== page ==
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A small drone above a green field. Army Researchers Develop Sensors for Small Drones
U.S. Army Research Laboratory
August 19, 2020

Researchers at the U.S. Army Combat Capabilities Development Command's Army Research Laboratory (ARL) have developed a novel sensor and software application to keep unmanned aerial systems (UASs) away from active power lines. ARL's David Hull used a combination of field and three-dimensional sensors with low-power processing. Drones can use these sensors to detect the location and Poynting vector of nearby power lines, in order to autonomously avoid or navigate alongside them. Said Hull, "Commercialization of our power line detection methods could have a significant impact on the development of autonomous UASs that operate near power lines."

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UCL Engineers Set World Record Internet Speed
UCL News
August 19, 2020

Engineers at the U.K.'s University College London, in collaboration with colleagues at fiber-optic technology provider Xtera and Japan's KDDI Research institute, have achieved the world's fastest data transmission rate of 178 terabits a second. This rate is twice the capacity of any currently deployed system and 20% faster than the previous Japanese record, facilitated by transmitting data through a much wider range of wavelengths than optical fiber typically employs. The researchers combined different amplifier technologies to increase signal power over this wider bandwidth and maximized speed via new Geometric Shaping constellations, tuning the properties of each individual wavelength. They said this method can be implemented on current infrastructure by upgrading amplifiers located on fiber-optic routes at 40-kilometer (24-mile) to 100-kilometer (62-mile) intervals.

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A team of NUS researchers with the InfinityGlove. NUS Researchers Develop Smart Gaming Glove
National University of Singapore
August 20, 2020

Researchers at the National University of Singapore (NUS) have created a smart glove that allows video gamers to use simple hand gestures as various in-game controls. The InfinityGlove has five ultra-thin, highly sensitive microfiber sensors woven into the glove, each the thickness of a strand of hair and filled with a conductive liquid metal. The network of sensors interfaces with the game software to generate accurate three-dimensional positions of a moving hand, which can be mapped to specific inputs found on a standard game controller. The glove could be used for rehabilitation, allowing patients to perform hand exercises through immersive play while tracking the progress of their joint movements. Said NUS's Lim Chwee Teck, "We envision that gesture-based control using our lightweight smart gloves can bring us one step closer to a truly immersive interface between humans and machines."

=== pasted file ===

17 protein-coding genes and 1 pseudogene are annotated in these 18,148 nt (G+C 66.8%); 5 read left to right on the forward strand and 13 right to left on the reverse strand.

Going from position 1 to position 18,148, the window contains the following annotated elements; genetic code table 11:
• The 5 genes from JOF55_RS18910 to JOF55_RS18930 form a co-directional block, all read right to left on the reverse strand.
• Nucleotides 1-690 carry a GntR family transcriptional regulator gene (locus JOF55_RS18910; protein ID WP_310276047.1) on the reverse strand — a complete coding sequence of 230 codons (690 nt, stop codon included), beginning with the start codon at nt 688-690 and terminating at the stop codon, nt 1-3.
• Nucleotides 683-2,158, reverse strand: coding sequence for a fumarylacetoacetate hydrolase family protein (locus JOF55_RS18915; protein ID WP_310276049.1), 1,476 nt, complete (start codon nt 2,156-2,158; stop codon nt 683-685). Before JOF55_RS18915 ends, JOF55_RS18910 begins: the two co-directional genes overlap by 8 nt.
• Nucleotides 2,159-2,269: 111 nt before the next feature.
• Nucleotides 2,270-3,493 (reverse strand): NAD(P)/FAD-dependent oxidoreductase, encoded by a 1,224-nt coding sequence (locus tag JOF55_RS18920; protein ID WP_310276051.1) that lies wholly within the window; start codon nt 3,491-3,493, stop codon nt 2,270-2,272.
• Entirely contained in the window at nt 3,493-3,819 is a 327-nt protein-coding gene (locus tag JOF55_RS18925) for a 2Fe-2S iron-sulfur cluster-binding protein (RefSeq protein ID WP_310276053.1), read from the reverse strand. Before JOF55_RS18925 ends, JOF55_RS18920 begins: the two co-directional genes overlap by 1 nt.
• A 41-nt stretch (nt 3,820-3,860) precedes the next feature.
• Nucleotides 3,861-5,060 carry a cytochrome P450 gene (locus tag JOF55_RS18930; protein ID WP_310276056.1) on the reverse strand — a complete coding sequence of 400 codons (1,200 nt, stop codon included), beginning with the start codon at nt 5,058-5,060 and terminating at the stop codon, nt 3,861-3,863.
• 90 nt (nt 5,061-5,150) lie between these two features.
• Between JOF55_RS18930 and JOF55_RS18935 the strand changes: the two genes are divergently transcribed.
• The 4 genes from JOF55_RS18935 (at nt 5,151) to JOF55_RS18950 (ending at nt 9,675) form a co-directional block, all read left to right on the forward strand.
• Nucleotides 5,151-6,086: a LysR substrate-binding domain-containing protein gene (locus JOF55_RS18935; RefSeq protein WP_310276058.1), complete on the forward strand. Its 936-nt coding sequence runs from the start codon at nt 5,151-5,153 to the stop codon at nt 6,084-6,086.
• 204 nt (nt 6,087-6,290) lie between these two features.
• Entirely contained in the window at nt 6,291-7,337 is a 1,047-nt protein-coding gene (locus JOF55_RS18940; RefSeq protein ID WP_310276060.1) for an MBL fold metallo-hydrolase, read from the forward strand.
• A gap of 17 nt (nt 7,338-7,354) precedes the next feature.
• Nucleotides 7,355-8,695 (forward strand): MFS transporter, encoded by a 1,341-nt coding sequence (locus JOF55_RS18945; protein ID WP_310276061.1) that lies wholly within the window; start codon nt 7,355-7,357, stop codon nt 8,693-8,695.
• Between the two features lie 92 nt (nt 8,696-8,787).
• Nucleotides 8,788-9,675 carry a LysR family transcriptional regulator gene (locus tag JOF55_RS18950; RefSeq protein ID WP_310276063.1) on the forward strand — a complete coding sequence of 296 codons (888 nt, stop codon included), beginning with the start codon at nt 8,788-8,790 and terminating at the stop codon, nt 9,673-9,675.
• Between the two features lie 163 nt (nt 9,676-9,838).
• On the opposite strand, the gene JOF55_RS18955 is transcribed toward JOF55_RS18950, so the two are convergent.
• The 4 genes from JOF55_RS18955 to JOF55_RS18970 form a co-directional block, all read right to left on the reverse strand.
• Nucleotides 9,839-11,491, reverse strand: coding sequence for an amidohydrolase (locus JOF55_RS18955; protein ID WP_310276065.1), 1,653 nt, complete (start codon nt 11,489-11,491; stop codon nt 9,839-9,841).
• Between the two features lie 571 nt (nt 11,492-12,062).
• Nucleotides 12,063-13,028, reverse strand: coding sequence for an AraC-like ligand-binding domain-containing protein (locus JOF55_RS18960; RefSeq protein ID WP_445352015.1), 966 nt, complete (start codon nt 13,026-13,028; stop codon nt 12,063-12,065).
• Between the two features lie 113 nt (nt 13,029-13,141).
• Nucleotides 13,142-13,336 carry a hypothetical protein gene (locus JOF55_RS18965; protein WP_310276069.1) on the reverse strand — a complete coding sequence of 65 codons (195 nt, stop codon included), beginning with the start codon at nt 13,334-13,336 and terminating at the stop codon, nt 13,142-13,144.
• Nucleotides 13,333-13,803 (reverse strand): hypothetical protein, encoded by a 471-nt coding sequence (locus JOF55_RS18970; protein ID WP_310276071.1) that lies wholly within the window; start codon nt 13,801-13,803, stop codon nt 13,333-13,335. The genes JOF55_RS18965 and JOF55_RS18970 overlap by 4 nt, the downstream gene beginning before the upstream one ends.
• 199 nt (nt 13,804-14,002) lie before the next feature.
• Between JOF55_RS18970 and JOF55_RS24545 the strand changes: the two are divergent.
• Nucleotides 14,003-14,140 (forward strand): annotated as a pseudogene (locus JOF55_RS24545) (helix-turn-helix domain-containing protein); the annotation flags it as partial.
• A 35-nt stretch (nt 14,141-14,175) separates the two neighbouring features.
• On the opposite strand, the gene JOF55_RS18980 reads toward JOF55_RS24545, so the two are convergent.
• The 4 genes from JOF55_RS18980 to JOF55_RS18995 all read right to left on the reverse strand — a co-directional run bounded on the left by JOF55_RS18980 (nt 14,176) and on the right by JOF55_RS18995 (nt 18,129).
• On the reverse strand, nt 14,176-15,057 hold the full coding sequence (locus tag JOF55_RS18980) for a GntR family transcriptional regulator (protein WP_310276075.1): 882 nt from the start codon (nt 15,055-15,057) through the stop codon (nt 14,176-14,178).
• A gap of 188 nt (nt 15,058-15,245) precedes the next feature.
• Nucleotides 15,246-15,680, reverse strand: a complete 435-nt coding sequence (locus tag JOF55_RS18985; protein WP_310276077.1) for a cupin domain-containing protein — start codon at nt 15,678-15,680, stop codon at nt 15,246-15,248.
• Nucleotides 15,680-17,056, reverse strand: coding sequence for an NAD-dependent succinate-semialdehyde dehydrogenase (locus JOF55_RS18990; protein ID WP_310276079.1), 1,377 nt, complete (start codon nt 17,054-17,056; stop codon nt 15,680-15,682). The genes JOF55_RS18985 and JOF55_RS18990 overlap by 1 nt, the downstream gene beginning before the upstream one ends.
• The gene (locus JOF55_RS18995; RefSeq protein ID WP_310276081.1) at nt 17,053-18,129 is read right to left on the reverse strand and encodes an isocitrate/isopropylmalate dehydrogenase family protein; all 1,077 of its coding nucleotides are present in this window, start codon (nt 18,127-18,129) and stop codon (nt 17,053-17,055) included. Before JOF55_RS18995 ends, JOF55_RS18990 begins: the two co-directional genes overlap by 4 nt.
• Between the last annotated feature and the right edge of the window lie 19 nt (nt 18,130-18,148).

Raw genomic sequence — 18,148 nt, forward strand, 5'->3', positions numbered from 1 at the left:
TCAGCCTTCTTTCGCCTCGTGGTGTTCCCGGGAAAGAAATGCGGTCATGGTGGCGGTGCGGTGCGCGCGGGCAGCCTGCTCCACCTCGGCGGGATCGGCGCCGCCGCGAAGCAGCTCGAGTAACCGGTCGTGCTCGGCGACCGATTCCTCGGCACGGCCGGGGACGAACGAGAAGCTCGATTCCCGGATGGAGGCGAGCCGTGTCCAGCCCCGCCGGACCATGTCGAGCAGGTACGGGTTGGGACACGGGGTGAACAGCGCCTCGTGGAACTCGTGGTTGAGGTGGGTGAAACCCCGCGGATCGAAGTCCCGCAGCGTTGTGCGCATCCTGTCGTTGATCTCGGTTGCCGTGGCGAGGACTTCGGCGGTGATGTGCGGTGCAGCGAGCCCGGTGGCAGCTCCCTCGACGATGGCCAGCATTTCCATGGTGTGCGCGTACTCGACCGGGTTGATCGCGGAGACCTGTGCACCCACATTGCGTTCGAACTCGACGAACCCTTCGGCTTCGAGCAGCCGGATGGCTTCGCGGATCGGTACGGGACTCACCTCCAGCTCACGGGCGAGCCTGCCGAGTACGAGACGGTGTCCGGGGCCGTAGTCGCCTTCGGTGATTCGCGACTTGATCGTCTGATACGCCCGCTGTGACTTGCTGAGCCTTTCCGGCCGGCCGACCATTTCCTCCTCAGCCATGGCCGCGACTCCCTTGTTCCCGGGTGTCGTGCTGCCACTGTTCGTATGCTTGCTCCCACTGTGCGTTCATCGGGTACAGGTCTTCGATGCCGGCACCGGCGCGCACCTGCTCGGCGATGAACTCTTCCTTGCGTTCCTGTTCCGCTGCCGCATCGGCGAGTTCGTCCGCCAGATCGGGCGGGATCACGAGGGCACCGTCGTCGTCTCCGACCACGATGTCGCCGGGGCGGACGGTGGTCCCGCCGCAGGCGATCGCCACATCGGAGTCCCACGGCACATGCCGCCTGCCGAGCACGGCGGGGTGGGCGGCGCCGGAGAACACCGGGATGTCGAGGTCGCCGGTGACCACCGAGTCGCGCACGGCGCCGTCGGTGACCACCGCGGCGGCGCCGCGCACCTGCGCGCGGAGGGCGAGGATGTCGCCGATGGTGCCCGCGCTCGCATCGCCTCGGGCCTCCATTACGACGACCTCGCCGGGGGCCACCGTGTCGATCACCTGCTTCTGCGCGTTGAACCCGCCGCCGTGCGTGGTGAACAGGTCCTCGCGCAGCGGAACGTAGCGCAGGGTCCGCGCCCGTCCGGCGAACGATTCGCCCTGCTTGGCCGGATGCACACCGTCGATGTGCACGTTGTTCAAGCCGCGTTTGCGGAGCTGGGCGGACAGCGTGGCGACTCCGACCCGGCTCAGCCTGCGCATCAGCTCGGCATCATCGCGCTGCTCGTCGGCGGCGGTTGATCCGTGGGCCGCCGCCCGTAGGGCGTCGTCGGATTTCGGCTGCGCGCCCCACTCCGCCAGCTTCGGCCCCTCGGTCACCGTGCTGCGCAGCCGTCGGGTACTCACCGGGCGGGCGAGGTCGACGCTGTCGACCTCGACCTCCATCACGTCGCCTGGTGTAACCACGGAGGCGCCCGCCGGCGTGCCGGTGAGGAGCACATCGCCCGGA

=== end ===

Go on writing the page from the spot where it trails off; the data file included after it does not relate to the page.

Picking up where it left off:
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AI-Based Traffic Management Gets Green Light
Greg Nichols
August 17, 2020

The NoTraffic autonomous traffic management company has deployed an artificial intelligence (AI)-driven traffic management system in Phoenix, AZ, switching traffic-light coordination from a timer-based model to one based on demand. The goal is to improve traffic flow and cut vehicle and pedestrian delays at intersections, and the system has reduced vehicle delays by up to 40% in some instances. The NoTraffic platform monitors road assets as they approach an intersection and calculates optimal service for the intersection in real time, autonomously changing signals accordingly. Phoenix Street Transportation director Kini Knudson said, "We are now seeing the convergence of technology-enabled automobiles and traffic management systems working together to move vehicles more effectively through busy corridors."